SAN FRANCISCO (AP) -- Lately I've been feeling very self-conscious when talking on the phone in public, and it's not because I'm worried about strangers listening in on my private conversations.
Rather, it's because the cell phone I'm using - the just-released Dell Streak - is actually a touch-screen tablet device that makes some of the clunkiest handsets from the late '90s look diminutive by comparison.
The Streak ($300 with a two-year AT&T contract) is a complicated gadget. For a tablet computer, it is fairly small and thin - a fraction the size of Apple Inc.'s popular iPad. Its face is dominated by a touch screen that is 5 inches diagonally, compared with the iPad's 9.7-inch display. Yet Dell insists it is also a phone, and as such it is fairly enormous and uncomfortable to talk on. Beyond that, it comes with an older version of Google Inc.'s Android software. Overall, it's just too awkward to bear.
The Streak's enormity is inescapable. It's a little less than 6 inches long and 3 inches across, so it looked mammoth in my petite hands. I felt like a little kid holding her father's smart phone.
It was clear from the start that carrying around the black gadget would be a chore. It fit into the back pockets of my jeans, but protruded noticeably. I was afraid it would fall out or be filched by some tablet-phone-hungry thief. As a result, I had to carry it in a bag or hold it in my hand if I wanted to tote it around, and this latter option quickly got old.
Still, I figured the Streak's size would be great for at least one thing: watching videos. As expected, videos streamed well from such sites as YouTube and Funny or Die, probably helped by the device's 1 GHz processor. Images looked sharp and bright on the screen. They didn't look quite as stellar as they do on Apple's latest iPhone or Samsung's new Galaxy S smart phones, though.
There is plenty of storage space on the Streak for the videos you want to watch (and for photos and songs, too), as it includes a 16-gigabyte microSD memory card. And the device's battery seemed to have no problem getting through a day filled with video and music streaming, Web surfing and chatting.
The screen was also a swell surface for checking out Google Maps and other websites. I liked having extra real estate to look up directions and see pages that contained both photos and text. But using it to instant message my friends was more difficult than on other touch-screen keyboards I've used; despite the Streak's size, I kept hitting the wrong keys.
Using the Streak to make phone calls was a new experience. I felt weird holding it up to my ear, imagining quizzical looks as I walked down the street. The Streak didn't sound bad, but it didn't sound great, either. Calls sounded kind of fuzzy on my end, and in one frustrating exchange the screen kept changing orientation while I was on the phone, which also meant that the physical button that allowed me to turn the sound up and down kept reversing functions.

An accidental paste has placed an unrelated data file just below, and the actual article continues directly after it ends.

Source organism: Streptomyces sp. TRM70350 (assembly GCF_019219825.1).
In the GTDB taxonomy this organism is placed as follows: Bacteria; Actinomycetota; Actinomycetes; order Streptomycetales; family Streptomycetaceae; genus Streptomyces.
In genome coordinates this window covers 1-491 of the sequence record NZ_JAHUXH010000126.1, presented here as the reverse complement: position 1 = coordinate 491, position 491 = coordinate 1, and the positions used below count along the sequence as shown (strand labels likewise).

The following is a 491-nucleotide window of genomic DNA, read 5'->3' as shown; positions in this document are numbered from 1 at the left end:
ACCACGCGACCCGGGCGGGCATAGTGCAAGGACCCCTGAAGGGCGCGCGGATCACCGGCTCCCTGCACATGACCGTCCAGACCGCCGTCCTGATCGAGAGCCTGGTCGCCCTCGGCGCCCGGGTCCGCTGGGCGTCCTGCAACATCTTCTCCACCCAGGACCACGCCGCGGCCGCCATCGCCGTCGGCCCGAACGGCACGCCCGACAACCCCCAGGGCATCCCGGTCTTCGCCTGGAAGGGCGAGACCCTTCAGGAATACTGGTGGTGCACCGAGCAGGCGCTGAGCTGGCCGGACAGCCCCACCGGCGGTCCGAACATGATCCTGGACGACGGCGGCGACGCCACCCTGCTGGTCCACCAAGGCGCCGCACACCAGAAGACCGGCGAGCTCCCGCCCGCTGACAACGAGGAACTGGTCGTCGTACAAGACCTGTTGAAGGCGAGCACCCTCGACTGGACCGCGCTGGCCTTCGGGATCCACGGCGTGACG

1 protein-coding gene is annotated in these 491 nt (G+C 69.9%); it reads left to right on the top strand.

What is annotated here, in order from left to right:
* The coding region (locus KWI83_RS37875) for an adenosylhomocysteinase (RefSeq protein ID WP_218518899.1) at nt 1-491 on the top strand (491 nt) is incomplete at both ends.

Beyond the Streak's basic awkwardness, its biggest flaw is that it relies on old software. Despite the inclusion of a swift processor, the Streak is saddled with an older version of the Android operating software - version 1.6 - which means it is missing some of latest features and can't run some applications that call for newer operating software. It also lacks Adobe's Flash Player 10.1 for watching Flash videos.
Dell Inc. says the Streak will get what is currently the latest Android software, version 2.2, later this year and will get Flash 10.1, too. I'm stymied by decision to not even start out the Streak with version 2.1, which is available on a number of current smart phones.
Another odd handicap: Although the Streak has a low-resolution front-facing camera, which could be used for video chatting, it's only currently enabled for taking photos and videos. Video chat is expected to work when the device gets the Android software update, but for now it feels like quite a tease.
Fortunately, the Streak comes with fully functional 5-megapixel digital camera on its back. The camera takes sharp images and has a bright flash, and the display functions as perhaps the biggest viewfinder you've ever used. There are plenty of options for adjusting your shots, and I was able to take a bunch of crisp shots. You'll need to hold it steady while snapping, though, because the Streak takes a long time to take a photo after you've pressed its shutter button.
And you'll probably want to use headphones with the Streak, as the quality of its built-in speaker is dismal. When watching a Ted Leo And The Pharmacists music video online, the sound was muddled, even at a low volume. Because the speaker is located on the Streak's back, it gets even harder to hear when you set the gadget down.
Fresher software will surely improve the Streak, but whether you're looking for a phone, a tablet computer or both, the Streak falls short. Performance-wise, that is; in reality, it's anything but.
Rachel Metz can be reached at rmetz(at)ap.org. Need help with a technology question? Ask us at gadgetgurus(at)ap.org.